Eat This Instead: Plain Greek-style yogurt, mixed with real blueberries. We like Oikos and Fage brands—they’re jacked with about 15 to 22 grams of belly-filling protein, so they’ll help you feel satisfied for longer. And blueberries are another great morning add—scientists in New Zealand found that when they fed blueberries to mice, the rodents ate 9 percent less at their next meal.
Bonus Tip: Daily e-mails (or tweets) that contain weight-loss advice remind you of your goals and help you drop pounds, according to Canadian researchers. We're partial to our own Eat This, Not That! newsletter, and to the instant weight-loss secrets you'll get when you follow me on Twitter (twitter.com/davezinczenko).
Pork bacon’s got a bad rap for wreaking havoc on your cholesterol. But is turkey bacon really any better?
The Truth: Stick with the pig. As far as calories go, the difference between “healthy” turkey bacon and “fatty” pig is negligible—and depending on the slice, turkey might sometimes tip the scales a touch more. Additionally, while turkey is indeed a leaner meat, turkey bacon isn’t made from 100 percent bird: One look at the ingredients list will show a long line of suspicious additives and extras that can’t possibly add anything of nutritional value. And finally, the sodium content of the turkey bacon is actually higher than what you’ll find in the kind that oinks—so if you’re worried about your blood pressure, opting for the original version is usually the smarter move.
Eat This Instead: Regular bacon. We like Hormel Black Label and Oscar Mayer Center Cut bacon for some low-cal, low-additive options. (I eat Hormel Black Label in moderate amounts)
REDUCED-FAT PEANUT BUTTER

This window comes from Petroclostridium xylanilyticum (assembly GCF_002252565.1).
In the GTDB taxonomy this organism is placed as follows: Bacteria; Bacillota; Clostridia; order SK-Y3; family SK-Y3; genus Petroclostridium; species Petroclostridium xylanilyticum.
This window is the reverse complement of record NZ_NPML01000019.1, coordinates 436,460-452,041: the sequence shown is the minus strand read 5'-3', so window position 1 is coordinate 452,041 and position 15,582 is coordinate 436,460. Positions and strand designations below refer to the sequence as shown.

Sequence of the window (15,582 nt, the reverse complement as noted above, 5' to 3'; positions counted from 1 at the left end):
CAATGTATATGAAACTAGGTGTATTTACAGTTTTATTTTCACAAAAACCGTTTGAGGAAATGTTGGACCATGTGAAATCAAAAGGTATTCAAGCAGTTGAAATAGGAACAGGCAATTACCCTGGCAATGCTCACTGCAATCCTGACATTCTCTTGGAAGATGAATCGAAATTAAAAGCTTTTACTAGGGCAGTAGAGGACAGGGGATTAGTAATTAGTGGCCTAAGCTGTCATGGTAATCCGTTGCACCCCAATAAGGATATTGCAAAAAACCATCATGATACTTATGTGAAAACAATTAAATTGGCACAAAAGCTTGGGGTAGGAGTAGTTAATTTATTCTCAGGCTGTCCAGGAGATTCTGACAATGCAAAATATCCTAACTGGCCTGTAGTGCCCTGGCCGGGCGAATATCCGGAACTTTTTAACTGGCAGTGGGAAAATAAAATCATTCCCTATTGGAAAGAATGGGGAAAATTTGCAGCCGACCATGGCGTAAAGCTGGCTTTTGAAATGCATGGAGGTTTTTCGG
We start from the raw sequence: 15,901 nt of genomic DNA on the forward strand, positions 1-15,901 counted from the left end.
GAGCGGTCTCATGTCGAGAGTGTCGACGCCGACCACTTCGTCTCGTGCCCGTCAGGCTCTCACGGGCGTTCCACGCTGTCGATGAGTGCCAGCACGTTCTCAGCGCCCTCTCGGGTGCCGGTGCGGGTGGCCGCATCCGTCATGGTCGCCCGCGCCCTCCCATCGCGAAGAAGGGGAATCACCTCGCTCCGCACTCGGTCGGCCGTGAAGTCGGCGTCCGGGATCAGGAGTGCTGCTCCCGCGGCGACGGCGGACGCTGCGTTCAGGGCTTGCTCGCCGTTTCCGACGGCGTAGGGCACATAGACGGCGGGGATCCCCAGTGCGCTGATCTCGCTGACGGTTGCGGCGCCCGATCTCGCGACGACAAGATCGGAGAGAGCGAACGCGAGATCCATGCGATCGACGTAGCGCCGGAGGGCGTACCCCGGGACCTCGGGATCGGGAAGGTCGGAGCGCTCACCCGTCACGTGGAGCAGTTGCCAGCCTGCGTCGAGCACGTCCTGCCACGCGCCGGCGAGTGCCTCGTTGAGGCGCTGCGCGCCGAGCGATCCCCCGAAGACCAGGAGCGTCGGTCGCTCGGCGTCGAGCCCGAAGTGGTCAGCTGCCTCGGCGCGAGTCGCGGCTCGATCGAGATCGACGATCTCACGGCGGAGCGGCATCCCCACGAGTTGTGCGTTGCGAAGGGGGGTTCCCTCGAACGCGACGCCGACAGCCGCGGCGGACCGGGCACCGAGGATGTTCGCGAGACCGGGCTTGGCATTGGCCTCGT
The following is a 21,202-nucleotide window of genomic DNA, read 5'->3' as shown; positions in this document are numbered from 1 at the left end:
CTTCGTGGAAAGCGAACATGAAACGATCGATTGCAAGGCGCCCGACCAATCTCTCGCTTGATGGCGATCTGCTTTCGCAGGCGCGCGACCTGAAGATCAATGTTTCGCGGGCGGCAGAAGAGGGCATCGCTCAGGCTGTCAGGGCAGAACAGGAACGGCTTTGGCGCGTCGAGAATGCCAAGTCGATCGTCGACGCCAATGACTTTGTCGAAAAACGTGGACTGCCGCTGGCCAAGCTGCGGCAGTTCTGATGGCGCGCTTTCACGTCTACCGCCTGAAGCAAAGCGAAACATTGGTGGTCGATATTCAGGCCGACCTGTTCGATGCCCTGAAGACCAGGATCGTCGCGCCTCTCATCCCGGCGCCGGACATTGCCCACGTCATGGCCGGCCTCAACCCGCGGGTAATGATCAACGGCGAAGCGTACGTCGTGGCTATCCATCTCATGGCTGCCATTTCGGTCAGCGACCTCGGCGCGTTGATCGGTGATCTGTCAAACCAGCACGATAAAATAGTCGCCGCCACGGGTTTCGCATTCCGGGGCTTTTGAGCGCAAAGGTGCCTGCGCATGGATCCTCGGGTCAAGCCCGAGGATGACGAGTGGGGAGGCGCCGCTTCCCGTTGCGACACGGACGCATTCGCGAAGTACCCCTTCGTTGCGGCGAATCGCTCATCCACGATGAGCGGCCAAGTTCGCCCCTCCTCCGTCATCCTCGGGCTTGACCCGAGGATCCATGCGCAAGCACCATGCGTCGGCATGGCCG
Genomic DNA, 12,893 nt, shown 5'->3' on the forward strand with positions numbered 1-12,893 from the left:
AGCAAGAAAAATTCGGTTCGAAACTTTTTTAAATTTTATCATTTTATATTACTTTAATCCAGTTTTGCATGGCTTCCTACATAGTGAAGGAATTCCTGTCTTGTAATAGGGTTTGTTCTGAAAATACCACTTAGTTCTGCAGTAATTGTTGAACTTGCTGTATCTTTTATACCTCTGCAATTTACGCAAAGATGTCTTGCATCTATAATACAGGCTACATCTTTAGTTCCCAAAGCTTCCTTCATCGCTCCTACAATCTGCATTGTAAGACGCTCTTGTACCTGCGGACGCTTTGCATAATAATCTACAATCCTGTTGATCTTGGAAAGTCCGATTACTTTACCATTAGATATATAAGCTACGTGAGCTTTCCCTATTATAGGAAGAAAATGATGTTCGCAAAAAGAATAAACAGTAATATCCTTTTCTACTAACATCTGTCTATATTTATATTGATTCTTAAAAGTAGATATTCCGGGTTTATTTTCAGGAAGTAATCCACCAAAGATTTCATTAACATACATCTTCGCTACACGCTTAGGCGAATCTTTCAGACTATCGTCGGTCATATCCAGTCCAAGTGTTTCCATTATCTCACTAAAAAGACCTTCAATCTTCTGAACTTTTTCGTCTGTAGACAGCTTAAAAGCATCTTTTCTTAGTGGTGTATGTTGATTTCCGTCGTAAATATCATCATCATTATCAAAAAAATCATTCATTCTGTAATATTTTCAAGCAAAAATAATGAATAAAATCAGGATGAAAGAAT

Nothing makes a PB&J feel less indulgent like a scoop of low-fat Jif. It’s low fat, so it must be better for you . . . right?
The Truth: A tub of reduced-fat peanut butter indeed comes with a fraction less fat than the full-fat variety—they’re not lying about that. But what the food companies don’t tell you is that peanut oil—the fat in peanut butter—is a heart-healthy monounsaturated fat that can actually help fight weight gain, heart disease and diabetes! Instead, they’ve tried to cash in on the “low-fat” craze by replacing that healthy fat with maltodextrin, a carbohydrate used as a filler in many processed foods. This means you’re trading the healthy fat from peanuts for empty carbs, double the sugar, and a savings of a meager 10 calories.
Eat This Instead: The real stuff: no oils, fillers, or added sugars. Just peanuts and salt. Smucker’s Natural fits the bill, as do many other peanut butters out there. We especially like Peanut Butter & Co. Original Smooth Operator and Original Crunch Time.
Bonus Tip: The average American drinks 450 calories a day—a quarter of the calories you're supposed to consume during an entire day! Beware of The 20 Worst Drinks in America, 2010 Edition.